The Hidden Damage of Coastal Storms
When Hurricane Irene headed north late in the Summer of 2011, there was a lot of talk about the effect the storm would have on the nation’s gas prices. Irene’s track put 10% of the country’s refining capacity directly in the bulls eye as the category 2 hurricane steamrolled towards landfall on the New Jersey coast. Disruption of gasoline production at refineries in Delaware, Pennsylvania and New Jersey was a major concern. Irene turned out to be more of a rain-maker for the mid-Atlantic region with modest winds and a storm surge between 6 and 8 feet. While the storm produced record inland flooding resulting from rainfall of up to 15 inches, much of the oil industry’s infrastructure in coastal locations was spared.
The economic damage and turmoil that coastal storms can cause are certainly noteworthy, however, temporary interference with gasoline production is a minor concern compared with the more lasting impacts of severe weather hitting our nation’s industrial production centers. The combination of a changing climate and rising sea-levels is creating the potential for a public health disaster anywhere a tropical cyclone or nor’easter affects the U.S. coastline from Texas to Maine. While the aftermath of Japan’s Fukushima disaster makes headlines and raises fears of a similar incident here in the U.S., a much different, but still highly dangerous, threat lurks below the radar. Oil refineries and petrol-chemical facilities dot the coast along this stretch. The anticipated onslaught of more frequent and more severe storms superimposed upon a higher base sea level places these installations at ever increasing risks of flooding. But the real damage isn’t to the economy or the infrastructure itself, it is to the environment and the population living in proximity to these locations. Additionally, a disproportionate number of the people living in these areas are economically disadvantaged raising issues of environmental justice.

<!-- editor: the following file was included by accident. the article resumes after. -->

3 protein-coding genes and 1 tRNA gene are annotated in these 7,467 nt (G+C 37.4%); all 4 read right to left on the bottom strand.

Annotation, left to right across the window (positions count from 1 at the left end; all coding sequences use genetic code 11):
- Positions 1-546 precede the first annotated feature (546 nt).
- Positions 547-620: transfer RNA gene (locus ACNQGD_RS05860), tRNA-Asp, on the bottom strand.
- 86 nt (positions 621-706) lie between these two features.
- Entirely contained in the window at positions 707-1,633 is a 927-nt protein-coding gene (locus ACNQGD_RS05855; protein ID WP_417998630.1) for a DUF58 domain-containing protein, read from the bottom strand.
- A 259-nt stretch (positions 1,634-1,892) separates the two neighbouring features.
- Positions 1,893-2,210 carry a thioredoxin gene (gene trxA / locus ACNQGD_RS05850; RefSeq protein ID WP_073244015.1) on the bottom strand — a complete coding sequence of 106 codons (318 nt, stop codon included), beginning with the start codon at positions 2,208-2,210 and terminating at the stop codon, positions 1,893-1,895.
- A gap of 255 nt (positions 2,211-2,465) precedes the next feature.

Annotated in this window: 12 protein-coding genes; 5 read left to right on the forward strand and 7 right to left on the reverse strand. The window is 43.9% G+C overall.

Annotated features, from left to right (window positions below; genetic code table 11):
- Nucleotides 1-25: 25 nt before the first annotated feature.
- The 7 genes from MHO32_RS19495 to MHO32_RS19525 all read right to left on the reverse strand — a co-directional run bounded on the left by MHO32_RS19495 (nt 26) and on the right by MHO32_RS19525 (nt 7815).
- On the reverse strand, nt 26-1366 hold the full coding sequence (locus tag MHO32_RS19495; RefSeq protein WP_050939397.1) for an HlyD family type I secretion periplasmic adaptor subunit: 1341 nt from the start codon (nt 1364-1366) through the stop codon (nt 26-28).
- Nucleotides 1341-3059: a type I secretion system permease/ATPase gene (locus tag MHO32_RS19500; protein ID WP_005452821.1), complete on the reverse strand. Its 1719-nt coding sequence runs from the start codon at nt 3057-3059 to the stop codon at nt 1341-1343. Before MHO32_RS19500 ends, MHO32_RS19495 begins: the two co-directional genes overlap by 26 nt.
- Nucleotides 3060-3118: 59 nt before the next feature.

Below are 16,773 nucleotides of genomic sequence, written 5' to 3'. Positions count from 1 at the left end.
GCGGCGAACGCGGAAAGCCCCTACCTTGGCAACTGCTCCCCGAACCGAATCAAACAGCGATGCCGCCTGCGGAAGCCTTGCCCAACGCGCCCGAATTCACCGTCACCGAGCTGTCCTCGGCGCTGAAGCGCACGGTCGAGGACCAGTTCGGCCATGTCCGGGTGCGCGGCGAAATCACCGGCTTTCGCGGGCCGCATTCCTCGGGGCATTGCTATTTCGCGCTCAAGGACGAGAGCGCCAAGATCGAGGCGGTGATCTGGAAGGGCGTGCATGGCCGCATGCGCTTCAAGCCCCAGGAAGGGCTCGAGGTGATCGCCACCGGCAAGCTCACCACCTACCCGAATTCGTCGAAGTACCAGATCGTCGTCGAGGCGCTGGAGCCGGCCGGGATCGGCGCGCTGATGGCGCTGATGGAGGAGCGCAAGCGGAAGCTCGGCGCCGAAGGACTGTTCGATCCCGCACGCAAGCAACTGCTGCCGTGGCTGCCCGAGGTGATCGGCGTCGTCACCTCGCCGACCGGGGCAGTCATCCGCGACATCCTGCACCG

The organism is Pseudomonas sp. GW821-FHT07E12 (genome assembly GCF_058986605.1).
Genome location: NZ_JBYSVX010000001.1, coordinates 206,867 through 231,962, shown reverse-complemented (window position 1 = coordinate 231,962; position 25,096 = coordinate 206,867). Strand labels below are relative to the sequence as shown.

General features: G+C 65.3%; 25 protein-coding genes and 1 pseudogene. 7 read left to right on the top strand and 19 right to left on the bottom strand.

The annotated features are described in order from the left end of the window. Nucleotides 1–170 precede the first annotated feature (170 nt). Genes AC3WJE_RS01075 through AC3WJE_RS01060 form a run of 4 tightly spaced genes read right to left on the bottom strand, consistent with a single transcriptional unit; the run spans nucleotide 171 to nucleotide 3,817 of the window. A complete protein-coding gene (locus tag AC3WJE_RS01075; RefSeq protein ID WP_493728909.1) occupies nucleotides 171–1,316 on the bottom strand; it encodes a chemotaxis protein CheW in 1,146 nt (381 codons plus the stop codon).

When Hurricane Sandy made landfall in New Jersey, a little over a year after Irene, it brought a storm surge of up to 16 feet to the New York metropolitan area. Unlike Irene, Sandy inundated refineries and chemical plants in New Jersey. There were an estimated 630 storm-related oil spills in New York City. However, New Jersey took the worst blow regarding oil contamination after a significant diesel fuel spill at the Motiva Refinery into the Arthur Kill. According to New Jersey environmental officials, 336,000 gallons of diesel fuel spilled into the waterway after a storage tank ruptured from the storm surge. Major sewage treatment plants were disabled resulting in the discharge of an estimated 11 billion pounds of untreated effluent into the harbor and surrounding tidal rivers and bays. As the floodwaters spread inland, they carried large amounts of chemicals and petroleum products with them. When they receded they left behind a toxic residue that covered the ground, coated homes, and fouled the region’s wetlands and waterways.
In Newark’s Ironbound neighborhood, an area of the city that hosts both industrial plants and a vibrant and ethnically diverse residential community, Sandy’s storm surge pushed the waters of Newark Bay and the Passaic River into areas that had never experienced tidal flooding before. The water carried, not only highly contaminated sediments from these waterways, but chemicals from Superfund sites and industrial plants located along the shoreline. Compounding this, the Passaic Valley Sewage Commission’s main treatment facility, the nearby Newark Bay Pumping Station that handles sewer effluent for much of northern New Jersey, was shut down after being overwhelmed by the storm’s tidal surge.This resulted in 3.1 billion gallons of untreated sewage being released into the water. This noxious brew poured into basements, homes and businesses.